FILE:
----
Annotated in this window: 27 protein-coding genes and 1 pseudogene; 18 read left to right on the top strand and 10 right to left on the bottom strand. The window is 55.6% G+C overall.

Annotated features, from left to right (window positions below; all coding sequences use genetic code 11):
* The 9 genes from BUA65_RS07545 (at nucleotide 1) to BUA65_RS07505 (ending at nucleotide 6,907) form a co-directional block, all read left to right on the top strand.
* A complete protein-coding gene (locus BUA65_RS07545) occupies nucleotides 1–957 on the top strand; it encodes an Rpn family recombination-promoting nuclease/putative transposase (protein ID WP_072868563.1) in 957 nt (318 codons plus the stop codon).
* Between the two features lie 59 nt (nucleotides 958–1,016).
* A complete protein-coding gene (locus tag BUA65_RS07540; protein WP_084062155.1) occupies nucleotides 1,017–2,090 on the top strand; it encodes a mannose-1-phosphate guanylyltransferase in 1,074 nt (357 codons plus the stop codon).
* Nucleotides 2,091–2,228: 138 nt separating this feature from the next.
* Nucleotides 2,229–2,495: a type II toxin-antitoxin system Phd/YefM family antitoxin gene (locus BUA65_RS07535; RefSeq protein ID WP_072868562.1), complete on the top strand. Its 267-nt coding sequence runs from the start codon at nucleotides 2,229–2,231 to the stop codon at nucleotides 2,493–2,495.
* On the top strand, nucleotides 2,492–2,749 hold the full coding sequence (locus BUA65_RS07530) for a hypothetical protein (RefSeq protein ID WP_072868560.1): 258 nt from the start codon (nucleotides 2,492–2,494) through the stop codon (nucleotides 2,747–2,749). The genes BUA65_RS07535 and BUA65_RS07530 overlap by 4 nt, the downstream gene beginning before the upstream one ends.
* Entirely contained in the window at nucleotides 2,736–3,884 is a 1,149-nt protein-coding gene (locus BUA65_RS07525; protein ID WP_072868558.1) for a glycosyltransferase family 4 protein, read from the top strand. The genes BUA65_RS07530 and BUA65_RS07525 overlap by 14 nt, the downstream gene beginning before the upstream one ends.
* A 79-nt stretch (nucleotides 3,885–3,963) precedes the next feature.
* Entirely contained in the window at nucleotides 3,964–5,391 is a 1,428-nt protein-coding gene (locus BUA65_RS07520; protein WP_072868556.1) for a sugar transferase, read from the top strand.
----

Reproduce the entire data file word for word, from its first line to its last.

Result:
Annotated in this window: 27 protein-coding genes and 1 pseudogene; 18 read left to right on the top strand and 10 right to left on the bottom strand. The window is 55.6% G+C overall.

Annotated features, from left to right (window positions below; all coding sequences use genetic code 11):
* The 9 genes from BUA65_RS07545 (at nucleotide 1) to BUA65_RS07505 (ending at nucleotide 6,907) form a co-directional block, all read left to right on the top strand.
* A complete protein-coding gene (locus BUA65_RS07545) occupies nucleotides 1–957 on the top strand; it encodes an Rpn family recombination-promoting nuclease/putative transposase (protein ID WP_072868563.1) in 957 nt (318 codons plus the stop codon).
* Between the two features lie 59 nt (nucleotides 958–1,016).
* A complete protein-coding gene (locus tag BUA65_RS07540; protein WP_084062155.1) occupies nucleotides 1,017–2,090 on the top strand; it encodes a mannose-1-phosphate guanylyltransferase in 1,074 nt (357 codons plus the stop codon).
* Nucleotides 2,091–2,228: 138 nt separating this feature from the next.
* Nucleotides 2,229–2,495: a type II toxin-antitoxin system Phd/YefM family antitoxin gene (locus BUA65_RS07535; RefSeq protein ID WP_072868562.1), complete on the top strand. Its 267-nt coding sequence runs from the start codon at nucleotides 2,229–2,231 to the stop codon at nucleotides 2,493–2,495.
* On the top strand, nucleotides 2,492–2,749 hold the full coding sequence (locus BUA65_RS07530) for a hypothetical protein (RefSeq protein ID WP_072868560.1): 258 nt from the start codon (nucleotides 2,492–2,494) through the stop codon (nucleotides 2,747–2,749). The genes BUA65_RS07535 and BUA65_RS07530 overlap by 4 nt, the downstream gene beginning before the upstream one ends.
* Entirely contained in the window at nucleotides 2,736–3,884 is a 1,149-nt protein-coding gene (locus BUA65_RS07525; protein ID WP_072868558.1) for a glycosyltransferase family 4 protein, read from the top strand. The genes BUA65_RS07530 and BUA65_RS07525 overlap by 14 nt, the downstream gene beginning before the upstream one ends.
* A 79-nt stretch (nucleotides 3,885–3,963) precedes the next feature.
* Entirely contained in the window at nucleotides 3,964–5,391 is a 1,428-nt protein-coding gene (locus BUA65_RS07520; protein WP_072868556.1) for a sugar transferase, read from the top strand.